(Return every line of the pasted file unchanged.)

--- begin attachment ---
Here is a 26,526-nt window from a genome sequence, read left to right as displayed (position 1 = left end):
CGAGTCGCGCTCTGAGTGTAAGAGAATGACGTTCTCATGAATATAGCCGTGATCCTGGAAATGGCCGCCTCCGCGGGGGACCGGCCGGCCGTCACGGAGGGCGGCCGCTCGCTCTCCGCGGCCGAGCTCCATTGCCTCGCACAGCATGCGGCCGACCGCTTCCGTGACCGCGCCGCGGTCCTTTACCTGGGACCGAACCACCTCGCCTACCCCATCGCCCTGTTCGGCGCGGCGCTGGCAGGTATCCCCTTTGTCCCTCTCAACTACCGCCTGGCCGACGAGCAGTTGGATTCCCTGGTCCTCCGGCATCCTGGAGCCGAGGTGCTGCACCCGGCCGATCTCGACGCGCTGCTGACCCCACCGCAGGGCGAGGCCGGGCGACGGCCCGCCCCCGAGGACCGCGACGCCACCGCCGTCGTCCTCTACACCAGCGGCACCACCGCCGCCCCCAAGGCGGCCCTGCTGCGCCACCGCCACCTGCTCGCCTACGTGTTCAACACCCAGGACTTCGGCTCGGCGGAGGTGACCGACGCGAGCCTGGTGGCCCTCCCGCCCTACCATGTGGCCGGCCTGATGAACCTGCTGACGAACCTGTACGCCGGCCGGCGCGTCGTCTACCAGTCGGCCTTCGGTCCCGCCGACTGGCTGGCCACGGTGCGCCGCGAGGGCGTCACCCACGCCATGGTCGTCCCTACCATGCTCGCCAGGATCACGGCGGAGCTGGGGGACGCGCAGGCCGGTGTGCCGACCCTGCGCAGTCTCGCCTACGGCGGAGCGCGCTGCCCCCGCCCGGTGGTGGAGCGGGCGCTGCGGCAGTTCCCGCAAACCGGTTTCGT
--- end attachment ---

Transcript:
Here is a 26,526-nt window from a genome sequence, read left to right as displayed (position 1 = left end):
CGAGTCGCGCTCTGAGTGTAAGAGAATGACGTTCTCATGAATATAGCCGTGATCCTGGAAATGGCCGCCTCCGCGGGGGACCGGCCGGCCGTCACGGAGGGCGGCCGCTCGCTCTCCGCGGCCGAGCTCCATTGCCTCGCACAGCATGCGGCCGACCGCTTCCGTGACCGCGCCGCGGTCCTTTACCTGGGACCGAACCACCTCGCCTACCCCATCGCCCTGTTCGGCGCGGCGCTGGCAGGTATCCCCTTTGTCCCTCTCAACTACCGCCTGGCCGACGAGCAGTTGGATTCCCTGGTCCTCCGGCATCCTGGAGCCGAGGTGCTGCACCCGGCCGATCTCGACGCGCTGCTGACCCCACCGCAGGGCGAGGCCGGGCGACGGCCCGCCCCCGAGGACCGCGACGCCACCGCCGTCGTCCTCTACACCAGCGGCACCACCGCCGCCCCCAAGGCGGCCCTGCTGCGCCACCGCCACCTGCTCGCCTACGTGTTCAACACCCAGGACTTCGGCTCGGCGGAGGTGACCGACGCGAGCCTGGTGGCCCTCCCGCCCTACCATGTGGCCGGCCTGATGAACCTGCTGACGAACCTGTACGCCGGCCGGCGCGTCGTCTACCAGTCGGCCTTCGGTCCCGCCGACTGGCTGGCCACGGTGCGCCGCGAGGGCGTCACCCACGCCATGGTCGTCCCTACCATGCTCGCCAGGATCACGGCGGAGCTGGGGGACGCGCAGGCCGGTGTGCCGACCCTGCGCAGTCTCGCCTACGGCGGAGCGCGCTGCCCCCGCCCGGTGGTGGAGCGGGCGCTGCGGCAGTTCCCGCAAACCGGTTTCGT